For some the image from Hollywood movies is still very much how they see someone that has any mental health condition, yet the truth it can happen to any of us at any time and we look no different to anyone else. We cannot just ‘snap out of it’ as events can leave scars that may not be visible but inside are ripping us apart days to weeks and months to years later, reliving those times again and again without them ever stopping. We may also have a brain who’s chemistry is out of sync, so need medication in order for it function, just as we may take insulin for diabetes. Finding an outlet such as writing, painting and dance can also help us, but others turn to alcohol and/or illegal drugs, as sometimes we just want it all to stop with a full stop/period.

Going to therapy is a way to express just how we feel, words aloud can be scary and ring on in our minds after we have said them. Letting in a stranger can feel as invasive as brain surgery, which is why a qualified therapist is a must. The current UK general election has even been discussing mental health provision, at a time when many services have been or being axed already perhaps this should have been considered first. Health should not have to be split into health and mental health as adds to the stigma; medicine should be holistic covering body, mind, and spirit as everything is interconnected. We are all human, we all experience this journey uniquely, and we are all loved and appreciated, just remember that. The past is gone but yet still may hurt us, the future is unwritten but we can choose a new path; yet we live in the now, we can support and be there for each other today, and we can end this old stigma on mental health for good.

© Fi S. J. Brown

A cry for help?

Why is it when someone tries (or sometimes succeeds) to take their own life do we call it a ‘cry for help’? When they may have been trying to tell us things just aren’t right but we have either been too busy or could not read the signs. How can we be there for someone when they pretend that all is alright until we have that sudden alarm call that everything is far from ‘fine’?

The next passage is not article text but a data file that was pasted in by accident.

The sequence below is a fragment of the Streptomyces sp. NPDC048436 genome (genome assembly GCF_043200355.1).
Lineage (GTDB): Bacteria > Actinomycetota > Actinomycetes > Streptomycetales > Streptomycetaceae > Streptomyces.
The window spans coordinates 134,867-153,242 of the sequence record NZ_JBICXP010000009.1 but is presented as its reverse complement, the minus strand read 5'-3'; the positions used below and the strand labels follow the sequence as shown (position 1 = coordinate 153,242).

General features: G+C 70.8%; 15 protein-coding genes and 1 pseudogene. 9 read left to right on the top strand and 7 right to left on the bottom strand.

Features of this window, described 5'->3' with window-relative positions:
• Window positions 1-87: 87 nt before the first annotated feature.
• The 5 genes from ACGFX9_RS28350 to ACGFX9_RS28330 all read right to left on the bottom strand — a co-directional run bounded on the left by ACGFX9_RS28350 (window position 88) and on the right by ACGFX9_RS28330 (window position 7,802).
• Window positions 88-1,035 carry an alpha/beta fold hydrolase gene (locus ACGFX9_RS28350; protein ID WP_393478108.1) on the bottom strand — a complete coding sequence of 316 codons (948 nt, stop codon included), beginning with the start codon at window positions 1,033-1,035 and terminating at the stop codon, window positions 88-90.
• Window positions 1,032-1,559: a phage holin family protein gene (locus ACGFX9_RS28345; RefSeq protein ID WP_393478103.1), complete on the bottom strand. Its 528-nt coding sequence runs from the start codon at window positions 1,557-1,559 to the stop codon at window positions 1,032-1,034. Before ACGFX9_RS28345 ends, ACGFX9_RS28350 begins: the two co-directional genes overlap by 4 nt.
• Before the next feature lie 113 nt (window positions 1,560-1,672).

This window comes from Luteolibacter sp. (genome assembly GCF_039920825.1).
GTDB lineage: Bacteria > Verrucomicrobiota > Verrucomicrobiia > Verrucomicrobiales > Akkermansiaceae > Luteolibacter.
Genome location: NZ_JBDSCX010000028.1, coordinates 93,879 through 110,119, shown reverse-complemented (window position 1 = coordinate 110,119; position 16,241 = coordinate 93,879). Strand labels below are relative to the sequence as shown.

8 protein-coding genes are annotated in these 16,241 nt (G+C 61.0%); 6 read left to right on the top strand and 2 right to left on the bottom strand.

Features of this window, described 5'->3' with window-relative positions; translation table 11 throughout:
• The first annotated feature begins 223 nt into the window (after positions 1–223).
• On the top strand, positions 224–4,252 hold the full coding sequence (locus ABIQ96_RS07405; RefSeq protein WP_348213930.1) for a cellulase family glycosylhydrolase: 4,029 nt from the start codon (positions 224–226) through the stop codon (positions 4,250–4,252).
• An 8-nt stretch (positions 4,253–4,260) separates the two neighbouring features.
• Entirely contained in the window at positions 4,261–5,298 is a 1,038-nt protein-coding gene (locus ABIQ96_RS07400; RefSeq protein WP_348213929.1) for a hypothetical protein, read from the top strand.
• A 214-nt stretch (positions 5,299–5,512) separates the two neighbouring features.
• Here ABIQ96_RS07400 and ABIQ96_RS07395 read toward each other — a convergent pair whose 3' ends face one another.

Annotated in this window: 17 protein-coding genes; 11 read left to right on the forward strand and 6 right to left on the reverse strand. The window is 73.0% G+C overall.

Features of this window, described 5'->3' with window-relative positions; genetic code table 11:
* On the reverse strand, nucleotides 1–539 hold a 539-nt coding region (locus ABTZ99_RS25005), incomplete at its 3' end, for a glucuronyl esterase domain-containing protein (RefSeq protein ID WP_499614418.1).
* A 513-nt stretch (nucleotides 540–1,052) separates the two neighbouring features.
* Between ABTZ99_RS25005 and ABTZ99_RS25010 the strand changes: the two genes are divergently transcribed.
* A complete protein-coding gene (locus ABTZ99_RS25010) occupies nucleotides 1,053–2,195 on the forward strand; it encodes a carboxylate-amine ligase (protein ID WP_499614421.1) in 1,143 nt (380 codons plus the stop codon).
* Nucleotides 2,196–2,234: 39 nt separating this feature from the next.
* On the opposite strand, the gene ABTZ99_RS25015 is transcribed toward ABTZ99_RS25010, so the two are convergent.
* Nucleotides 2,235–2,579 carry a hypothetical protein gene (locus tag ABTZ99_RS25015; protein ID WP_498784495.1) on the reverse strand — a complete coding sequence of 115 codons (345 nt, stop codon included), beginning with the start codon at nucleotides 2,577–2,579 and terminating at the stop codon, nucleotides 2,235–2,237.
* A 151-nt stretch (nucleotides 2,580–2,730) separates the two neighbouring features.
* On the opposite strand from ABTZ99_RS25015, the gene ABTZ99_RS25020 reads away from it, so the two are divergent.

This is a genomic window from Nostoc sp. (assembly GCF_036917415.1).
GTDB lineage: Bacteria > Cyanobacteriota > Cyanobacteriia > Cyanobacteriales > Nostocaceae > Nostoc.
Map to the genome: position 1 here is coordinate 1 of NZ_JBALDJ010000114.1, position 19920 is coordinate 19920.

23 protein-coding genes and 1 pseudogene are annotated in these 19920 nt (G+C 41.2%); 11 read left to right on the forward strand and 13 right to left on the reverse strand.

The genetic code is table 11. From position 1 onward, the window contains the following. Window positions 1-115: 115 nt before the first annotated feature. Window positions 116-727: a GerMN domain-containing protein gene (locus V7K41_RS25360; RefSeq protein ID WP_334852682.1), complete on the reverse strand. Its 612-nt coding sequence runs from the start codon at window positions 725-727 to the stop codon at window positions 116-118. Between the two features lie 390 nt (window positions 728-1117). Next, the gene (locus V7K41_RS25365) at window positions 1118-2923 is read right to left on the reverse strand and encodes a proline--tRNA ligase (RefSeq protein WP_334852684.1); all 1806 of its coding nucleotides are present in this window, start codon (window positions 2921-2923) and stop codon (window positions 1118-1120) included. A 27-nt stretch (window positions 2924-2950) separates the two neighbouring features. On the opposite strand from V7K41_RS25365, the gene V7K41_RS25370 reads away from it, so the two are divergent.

When I was at my most depressed I likened it to sitting on a rocking chair sat on the edge of a cliff. I could see rocks falling by the side around me yet had nobody that saw them fall but me; I knew that one day the rocking chair would snap and send me hurtling down down to the canyon below. That ‘scream’ would be my ‘cry for help’, and lying at the bottom of canyon was like hitting life’s metaphorical bottom. Sometimes the fall kills us, but sometimes when we fall we find our wings and fly. Could I have let others see the rocks falling? I tried but most were more interested in their own lives or I could not tell how I ended up on the rocking chair in the first place due to fear that led to me losing my words even in therapy. I was not strapped to the chair so yes they could have helped me escape it, but we do not always realise how much things from the past have built up to in my case a cliff one hell of a drop.

So what can we do? Be the friend that actually listens and cares in a two way form, it is not an one way street for what you or I want, it’s what WE want and can do as a partnership. I had one ‘friend’ that after hearing me say I wasn’t good would turn things on themselves before saying they were off or suddenly too busy to talk. Distance should not matter, in these days of text messages and social media a message can be sent in an instant and let another know we care and there if need someone. Yes, it can be hard to admit we are on the cliff or see a friend on the cliff but we need to let others in not shut them out. They can help us set fire to the rocking chair, not burn both of us as some may do in jealousy, envy and/or greed; a true friend does not care about splinters or shards hurting them as worried how and/or why they are hurting us, The burnt remains of the rocking chair can then be pushed over the edge. from which the ashes can act as a fertiliser to help us grow and gain the strength of a tree that formed the chair. Do not be afraid as that one person can be all that it takes to see the view from the cliff that actually shows how far we have come in life and is not the end of the journey.

© Fi S. J. Brown

Prisoner F

Sticks and stones they threw in words and laughter bruising my skin,
Painting all in shades of purple, blue and red that nobody could see.
Hurting feet with a blade to answer why as rivers fell from my eyes,
Feeling trapped like prisoner all in green on life sentence at row M.